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NVIDIA Multi-Chip-Module Hopper GPU Rumored To Tape Out Soon

Hopper is an upcoming compute architecture from NVIDIA which will be the first from the company to feature a Multi-Chip-Module (MCM) design similar to Intel's Xe-HPC and AMD's upcoming CDNA2. The Hopper architecture has been teased for over 2 years but it would appear that it is nearing completion with a recent leak suggesting the product will tape out soon. This compute GPU will likely be manufactured on TSMC's 5 nm node and could feature two dies each with 288 Streaming Microprocessors which could theoretically provide a three-fold performance improvement over the Ampere-based NVIDIA A100. The first product to feature the GPU is expected to be the NVIDIA H100 data center accelerator which will serve as a successor to the A100 and could potentially launch in mid-2022.

NVIDIA Announces Grace CPU for Giant AI and High Performance Computing Workloads

NVIDIA today announced its first data center CPU, an Arm-based processor that will deliver 10x the performance of today's fastest servers on the most complex AI and high performance computing workloads.

The result of more than 10,000 engineering years of work, the NVIDIA Grace CPU is designed to address the computing requirements for the world's most advanced applications—including natural language processing, recommender systems and AI supercomputing—that analyze enormous datasets requiring both ultra-fast compute performance and massive memory. It combines energy-efficient Arm CPU cores with an innovative low-power memory subsystem to deliver high performance with great efficiency.

NVIDIA to Introduce an Architecture Named After Ada Lovelace, Hopper Delayed?

NVIDIA has launched its GeForce RTX 3000 series of graphics cards based on the Ampere architecture three months ago. However, we are already getting information about the next-generation that the company plans to introduce. In the past, the rumors made us believe that the architecture coming after Ampere is allegedly being called Hopper. Hopper architecture is supposed to bring multi-chip packaging technology and be introduced after Ampere. However, thanks to @kopite7kimi on Twitter, a reliable source of information, we have data that NVIDIA is reportedly working on a monolithic GPU architecture that the company internally refers to as "ADxxx" for its codenames.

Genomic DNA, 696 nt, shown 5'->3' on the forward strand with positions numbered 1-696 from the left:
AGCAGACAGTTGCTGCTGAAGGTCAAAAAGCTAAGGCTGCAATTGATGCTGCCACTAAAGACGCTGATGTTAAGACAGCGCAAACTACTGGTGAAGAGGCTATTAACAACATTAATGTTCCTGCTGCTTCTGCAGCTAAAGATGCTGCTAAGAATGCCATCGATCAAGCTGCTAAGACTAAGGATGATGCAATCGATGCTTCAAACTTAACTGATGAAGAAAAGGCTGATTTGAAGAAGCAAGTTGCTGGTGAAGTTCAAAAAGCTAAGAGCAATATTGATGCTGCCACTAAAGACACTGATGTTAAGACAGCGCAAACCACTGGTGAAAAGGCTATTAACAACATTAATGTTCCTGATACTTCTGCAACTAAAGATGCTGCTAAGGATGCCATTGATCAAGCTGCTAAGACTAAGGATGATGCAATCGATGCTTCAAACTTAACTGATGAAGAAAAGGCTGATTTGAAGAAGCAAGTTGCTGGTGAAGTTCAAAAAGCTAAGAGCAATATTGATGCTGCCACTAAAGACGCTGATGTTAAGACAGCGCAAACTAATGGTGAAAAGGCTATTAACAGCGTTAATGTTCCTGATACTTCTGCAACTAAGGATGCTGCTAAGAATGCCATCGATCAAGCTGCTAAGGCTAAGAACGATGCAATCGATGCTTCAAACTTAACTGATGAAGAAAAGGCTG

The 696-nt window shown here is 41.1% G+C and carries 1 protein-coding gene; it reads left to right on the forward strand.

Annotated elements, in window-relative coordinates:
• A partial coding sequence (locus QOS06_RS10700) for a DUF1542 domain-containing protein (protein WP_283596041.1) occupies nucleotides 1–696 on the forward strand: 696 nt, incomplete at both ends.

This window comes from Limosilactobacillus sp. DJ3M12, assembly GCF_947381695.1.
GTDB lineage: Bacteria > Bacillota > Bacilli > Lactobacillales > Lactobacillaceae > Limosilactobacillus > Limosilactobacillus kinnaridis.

The new monolithically-designed Lovelace architecture is going make a debut on the 5 nm semiconductor manufacturing process, a whole year earlier than Hopper. It is unknown which foundry will manufacture the GPUs, however, both of NVIDIA's partners, TSMC and Samsung, are capable of manufacturing it. The Hopper is expected to arrive sometime in 2023-2024 and utilize the MCM technology, while the Lovelace architecture will appear in 2021-2022. We are not sure if the Hopper architecture will be exclusive to data centers or extend to the gaming segment as well. The Ada Lovelace architecture is supposedly going to be a gaming GPU family. Ada Lovelace, a British mathematician, has appeared on NVIDIA's 2018 GTC t-shirt known as "Company of Heroes", so NVIDIA may have already been using the ADxxx codenames internally for a long time now.

NVIDIA "Ampere" Designed for both HPC and GeForce/Quadro

NVIDIA CEO Jensen Huang in a pre-GTC press briefing stressed that the upcoming "Ampere" graphics architecture will spread across both the company's compute-accelerator and commercial graphics product lines. The architecture makes its debut later today with the Tesla A100 HPC processor for breakthrough AI acceleration. It's unlikely that any GeForce products will be formally announced this month, with rumors pointing to a GeForce "Ampere" product launch at a gaming-focused event in September, close to "Cyberpunk 2077" launch.